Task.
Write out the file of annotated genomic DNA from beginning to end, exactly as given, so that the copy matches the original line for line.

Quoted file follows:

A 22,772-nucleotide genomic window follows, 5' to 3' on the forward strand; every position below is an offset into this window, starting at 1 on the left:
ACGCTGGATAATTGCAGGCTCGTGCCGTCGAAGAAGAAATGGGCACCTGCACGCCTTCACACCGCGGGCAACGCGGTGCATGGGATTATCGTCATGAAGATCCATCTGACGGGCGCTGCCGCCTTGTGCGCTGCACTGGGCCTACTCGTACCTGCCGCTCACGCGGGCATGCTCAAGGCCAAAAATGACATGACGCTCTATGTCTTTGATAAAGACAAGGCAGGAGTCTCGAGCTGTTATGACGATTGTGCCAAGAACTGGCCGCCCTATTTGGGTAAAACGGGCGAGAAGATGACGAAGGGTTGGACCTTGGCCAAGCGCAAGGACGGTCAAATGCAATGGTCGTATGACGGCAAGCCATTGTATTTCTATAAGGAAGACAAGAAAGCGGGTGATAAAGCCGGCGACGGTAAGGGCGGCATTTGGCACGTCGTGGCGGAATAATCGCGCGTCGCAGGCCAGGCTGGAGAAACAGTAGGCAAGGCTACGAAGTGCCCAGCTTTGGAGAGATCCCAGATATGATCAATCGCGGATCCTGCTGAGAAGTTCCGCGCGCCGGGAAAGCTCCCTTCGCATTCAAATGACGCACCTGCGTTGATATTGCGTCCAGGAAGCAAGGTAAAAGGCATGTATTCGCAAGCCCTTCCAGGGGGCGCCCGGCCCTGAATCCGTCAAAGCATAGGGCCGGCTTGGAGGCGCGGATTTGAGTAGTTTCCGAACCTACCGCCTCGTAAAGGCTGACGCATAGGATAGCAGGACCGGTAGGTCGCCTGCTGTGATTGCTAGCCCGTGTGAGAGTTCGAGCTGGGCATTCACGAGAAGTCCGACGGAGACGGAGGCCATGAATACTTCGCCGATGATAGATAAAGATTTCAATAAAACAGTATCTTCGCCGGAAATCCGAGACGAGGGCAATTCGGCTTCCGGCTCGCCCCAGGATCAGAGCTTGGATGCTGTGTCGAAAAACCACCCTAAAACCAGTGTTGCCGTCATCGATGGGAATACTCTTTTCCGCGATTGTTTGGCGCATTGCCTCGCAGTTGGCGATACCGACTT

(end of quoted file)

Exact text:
A 22,772-nucleotide genomic window follows, 5' to 3' on the forward strand; every position below is an offset into this window, starting at 1 on the left:
ACGCTGGATAATTGCAGGCTCGTGCCGTCGAAGAAGAAATGGGCACCTGCACGCCTTCACACCGCGGGCAACGCGGTGCATGGGATTATCGTCATGAAGATCCATCTGACGGGCGCTGCCGCCTTGTGCGCTGCACTGGGCCTACTCGTACCTGCCGCTCACGCGGGCATGCTCAAGGCCAAAAATGACATGACGCTCTATGTCTTTGATAAAGACAAGGCAGGAGTCTCGAGCTGTTATGACGATTGTGCCAAGAACTGGCCGCCCTATTTGGGTAAAACGGGCGAGAAGATGACGAAGGGTTGGACCTTGGCCAAGCGCAAGGACGGTCAAATGCAATGGTCGTATGACGGCAAGCCATTGTATTTCTATAAGGAAGACAAGAAAGCGGGTGATAAAGCCGGCGACGGTAAGGGCGGCATTTGGCACGTCGTGGCGGAATAATCGCGCGTCGCAGGCCAGGCTGGAGAAACAGTAGGCAAGGCTACGAAGTGCCCAGCTTTGGAGAGATCCCAGATATGATCAATCGCGGATCCTGCTGAGAAGTTCCGCGCGCCGGGAAAGCTCCCTTCGCATTCAAATGACGCACCTGCGTTGATATTGCGTCCAGGAAGCAAGGTAAAAGGCATGTATTCGCAAGCCCTTCCAGGGGGCGCCCGGCCCTGAATCCGTCAAAGCATAGGGCCGGCTTGGAGGCGCGGATTTGAGTAGTTTCCGAACCTACCGCCTCGTAAAGGCTGACGCATAGGATAGCAGGACCGGTAGGTCGCCTGCTGTGATTGCTAGCCCGTGTGAGAGTTCGAGCTGGGCATTCACGAGAAGTCCGACGGAGACGGAGGCCATGAATACTTCGCCGATGATAGATAAAGATTTCAATAAAACAGTATCTTCGCCGGAAATCCGAGACGAGGGCAATTCGGCTTCCGGCTCGCCCCAGGATCAGAGCTTGGATGCTGTGTCGAAAAACCACCCTAAAACCAGTGTTGCCGTCATCGATGGGAATACTCTTTTCCGCGATTGTTTGGCGCATTGCCTCGCAGTTGGCGATACCGACTT